slow growing crocosmia

LunariaLunaria Posts: 144

Hello, I am new to theses forums. I have inherited a cliff top garden. Crocosmia had been used to boarder every bed. I have it everywhere. If that is not enough, i have several clump of the luicfer variety. It's all been allowed to grew rampant.  I discovered a slate path the crocosmia had grown on top of. I have been ripping it out, the best I can. But I still have it in areas of the garden I will be tackling next year. I have begun to hate the stuff. I am wanting to create a cottage garden. I often see crocosmia in pictures of cottage gardens. I must admit it does look nice. Are there any varieties that grow slowly. Mine is a very rapid grower.

Posts

  • LynLyn DevonPosts: 14,137

    Welcome Lisa.

    Just dig up what you dont want, it is ramant and needs keeping in check.

    It grows very wild everywhere down here in Devon and Cornwall.

    There is a distinct difference between montbretia and crocosmia, the first pulls up very easy, the other one needs to be dug.

    I keep mine to small round clumps about 12 ot 14 inches across, then pull up anything outside that circle.

    Its a usefull plant if you have a big garden, mine is never without leaves so its lovely in the winter. Pale green shoots now about 6inches tall.

    Gardening on the wild, windy west side of Dartmoor. 

  • If you're starting to hate why not get rid of some of it and replace it with a different 'cottagey' perennial such as phlox?

    There are some less vigourous varieties such as star of the east and rowallane yellow.    I too have loads of it and have divided some for a friend as it was coming up through the path! I still like it even though I feel the red jarred with the pinks in my border this year. Though my pink phlox flowered much later. Here's a pic of it:

    image

     

  • Crikey, really? It thrives in my garden. I've a few different ones and I'm very fond of them. Our soil is quite loamy though. I think it's great as it stops the weeds and the flowers are numerous and long lasting. I'd be happy to donate some pink phlox to anyone local to coventry.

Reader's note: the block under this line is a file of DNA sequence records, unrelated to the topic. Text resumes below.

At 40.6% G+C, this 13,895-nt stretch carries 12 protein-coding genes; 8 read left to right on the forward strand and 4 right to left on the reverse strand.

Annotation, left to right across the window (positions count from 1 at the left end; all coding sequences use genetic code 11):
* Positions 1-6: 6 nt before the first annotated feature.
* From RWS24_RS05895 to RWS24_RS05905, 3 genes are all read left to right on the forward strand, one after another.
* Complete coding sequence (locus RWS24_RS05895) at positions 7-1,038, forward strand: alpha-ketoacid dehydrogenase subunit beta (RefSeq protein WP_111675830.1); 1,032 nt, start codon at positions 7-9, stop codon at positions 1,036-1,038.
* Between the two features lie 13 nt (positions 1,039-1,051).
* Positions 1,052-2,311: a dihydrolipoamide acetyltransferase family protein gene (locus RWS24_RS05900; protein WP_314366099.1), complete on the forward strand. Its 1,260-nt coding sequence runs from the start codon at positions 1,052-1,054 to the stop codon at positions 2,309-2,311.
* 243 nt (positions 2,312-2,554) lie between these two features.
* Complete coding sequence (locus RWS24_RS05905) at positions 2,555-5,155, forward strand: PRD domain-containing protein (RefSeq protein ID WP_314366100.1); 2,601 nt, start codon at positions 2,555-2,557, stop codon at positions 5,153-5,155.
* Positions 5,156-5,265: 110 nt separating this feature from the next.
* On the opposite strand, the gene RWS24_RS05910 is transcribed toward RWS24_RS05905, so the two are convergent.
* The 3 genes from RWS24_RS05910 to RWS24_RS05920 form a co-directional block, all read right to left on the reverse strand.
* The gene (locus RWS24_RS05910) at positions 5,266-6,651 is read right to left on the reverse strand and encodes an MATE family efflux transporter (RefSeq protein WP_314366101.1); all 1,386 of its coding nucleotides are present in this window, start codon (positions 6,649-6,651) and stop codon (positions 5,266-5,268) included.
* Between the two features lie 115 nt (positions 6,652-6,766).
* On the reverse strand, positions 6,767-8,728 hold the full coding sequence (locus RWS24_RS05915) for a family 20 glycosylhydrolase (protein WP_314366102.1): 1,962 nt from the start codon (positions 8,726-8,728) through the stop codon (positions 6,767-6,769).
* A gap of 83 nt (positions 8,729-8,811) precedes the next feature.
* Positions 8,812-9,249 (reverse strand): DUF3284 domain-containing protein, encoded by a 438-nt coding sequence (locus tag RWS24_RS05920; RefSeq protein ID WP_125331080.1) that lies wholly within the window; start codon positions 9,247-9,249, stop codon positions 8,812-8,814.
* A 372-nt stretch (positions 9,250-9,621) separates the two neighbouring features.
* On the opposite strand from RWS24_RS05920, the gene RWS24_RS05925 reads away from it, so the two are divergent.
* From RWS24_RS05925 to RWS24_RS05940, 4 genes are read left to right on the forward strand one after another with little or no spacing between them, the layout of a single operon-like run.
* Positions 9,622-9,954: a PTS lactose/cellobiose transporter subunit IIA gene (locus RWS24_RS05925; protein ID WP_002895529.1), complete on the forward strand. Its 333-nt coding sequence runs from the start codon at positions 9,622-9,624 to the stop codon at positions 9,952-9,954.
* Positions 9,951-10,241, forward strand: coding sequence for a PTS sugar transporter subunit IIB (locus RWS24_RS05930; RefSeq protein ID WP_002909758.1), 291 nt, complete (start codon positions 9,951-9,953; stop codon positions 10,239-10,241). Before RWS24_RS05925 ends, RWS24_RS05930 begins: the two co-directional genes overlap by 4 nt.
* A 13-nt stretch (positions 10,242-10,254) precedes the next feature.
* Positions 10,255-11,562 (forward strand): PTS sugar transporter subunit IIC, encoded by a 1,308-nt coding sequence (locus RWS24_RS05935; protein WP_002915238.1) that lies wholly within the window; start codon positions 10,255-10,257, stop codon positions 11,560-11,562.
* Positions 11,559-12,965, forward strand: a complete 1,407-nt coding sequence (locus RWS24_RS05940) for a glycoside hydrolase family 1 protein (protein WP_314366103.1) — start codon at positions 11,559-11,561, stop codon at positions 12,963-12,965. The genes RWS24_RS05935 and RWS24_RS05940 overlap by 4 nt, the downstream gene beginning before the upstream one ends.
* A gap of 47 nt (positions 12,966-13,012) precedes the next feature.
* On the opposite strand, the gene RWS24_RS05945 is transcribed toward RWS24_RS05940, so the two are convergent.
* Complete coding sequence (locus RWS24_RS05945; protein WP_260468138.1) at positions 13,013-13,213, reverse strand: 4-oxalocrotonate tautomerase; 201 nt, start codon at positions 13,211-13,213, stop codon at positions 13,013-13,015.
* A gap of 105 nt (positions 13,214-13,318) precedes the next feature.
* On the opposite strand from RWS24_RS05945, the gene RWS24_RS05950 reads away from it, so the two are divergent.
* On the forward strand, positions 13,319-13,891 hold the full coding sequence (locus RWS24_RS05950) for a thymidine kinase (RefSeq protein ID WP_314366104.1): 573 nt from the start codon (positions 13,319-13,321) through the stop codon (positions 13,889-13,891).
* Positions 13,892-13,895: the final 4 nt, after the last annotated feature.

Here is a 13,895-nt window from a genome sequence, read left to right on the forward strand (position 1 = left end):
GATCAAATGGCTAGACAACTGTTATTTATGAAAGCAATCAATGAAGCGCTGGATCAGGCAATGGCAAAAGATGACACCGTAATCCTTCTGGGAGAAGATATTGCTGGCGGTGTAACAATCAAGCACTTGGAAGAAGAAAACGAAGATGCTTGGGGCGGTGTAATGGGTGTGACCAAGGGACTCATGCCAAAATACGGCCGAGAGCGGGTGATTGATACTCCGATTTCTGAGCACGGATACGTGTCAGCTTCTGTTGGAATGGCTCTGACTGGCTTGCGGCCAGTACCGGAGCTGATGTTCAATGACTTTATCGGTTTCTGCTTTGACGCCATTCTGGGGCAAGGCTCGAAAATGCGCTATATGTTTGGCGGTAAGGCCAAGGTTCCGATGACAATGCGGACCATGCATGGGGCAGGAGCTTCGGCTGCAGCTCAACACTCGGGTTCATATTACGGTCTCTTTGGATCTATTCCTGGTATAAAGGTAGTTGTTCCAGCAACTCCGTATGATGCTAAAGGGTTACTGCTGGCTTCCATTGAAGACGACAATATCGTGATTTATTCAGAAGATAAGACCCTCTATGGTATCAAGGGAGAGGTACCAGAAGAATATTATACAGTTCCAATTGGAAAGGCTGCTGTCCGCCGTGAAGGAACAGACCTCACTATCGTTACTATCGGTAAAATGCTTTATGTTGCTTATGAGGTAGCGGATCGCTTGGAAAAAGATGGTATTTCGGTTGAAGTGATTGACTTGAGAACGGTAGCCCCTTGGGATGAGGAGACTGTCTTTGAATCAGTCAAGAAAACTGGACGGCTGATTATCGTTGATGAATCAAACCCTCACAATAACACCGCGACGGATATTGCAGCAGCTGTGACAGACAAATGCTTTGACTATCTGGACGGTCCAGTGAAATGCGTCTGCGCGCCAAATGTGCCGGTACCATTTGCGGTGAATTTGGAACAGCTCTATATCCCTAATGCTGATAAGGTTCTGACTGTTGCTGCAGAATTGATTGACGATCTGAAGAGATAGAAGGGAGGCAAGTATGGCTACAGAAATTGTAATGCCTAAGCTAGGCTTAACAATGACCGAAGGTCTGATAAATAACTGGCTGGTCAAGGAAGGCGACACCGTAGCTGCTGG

• http://img.photobucket.com/albums/v693/charlie-says/Mobile%20Uploads/2014-12/3EF232C7-002F-4C07-9ABB-1D092C8DBA62.jpg

     

  • LunariaLunaria Posts: 144

    Thank you all for your replies.

    Charliebot - I shall look in to the varieties you suggest. I think I shall like the plant more when it's not in every nook and cranny of the garden.  It's also a proven grower. I am on a cliff top, very, very north of Scotland.  Finding things that will survive up here can be challenging.  I have several varies of the alpine phlox. I shall look into the larger varieties.  Your garden is beautiful.  You should be very proud. 

  • Thank you. Please update us with how you get on. image

  • lindaw53lindaw53 Posts: 1

    Regarding Crocosmia or Montbretia as my Mum used to call it, yes, it is incredibly invasive and grows so rapidly, myou just have to yank it out where you don`t want it. However, I have found that the variety `Lucifer` is very different, it is taller and the leaves are much broader;and a bit darker .I have only two of Lucifer variety and they have not spread at all;also I planted 5 bulbs a month or so ago and they are not showing at all despite being planted at the correct depth and in a sunny position. Ijust hope they do start to flourish.

  • philippa smith2philippa smith2 Posts: 7,201

    Crocosmia Lucifer are quite a different kettle of fish from the dreaded common jobs.

    Lucifer is just coming into flower now and I think you need to physically transplant ( or plant new corms ) if you want to have more than your original clump.

Sign In or Register to comment.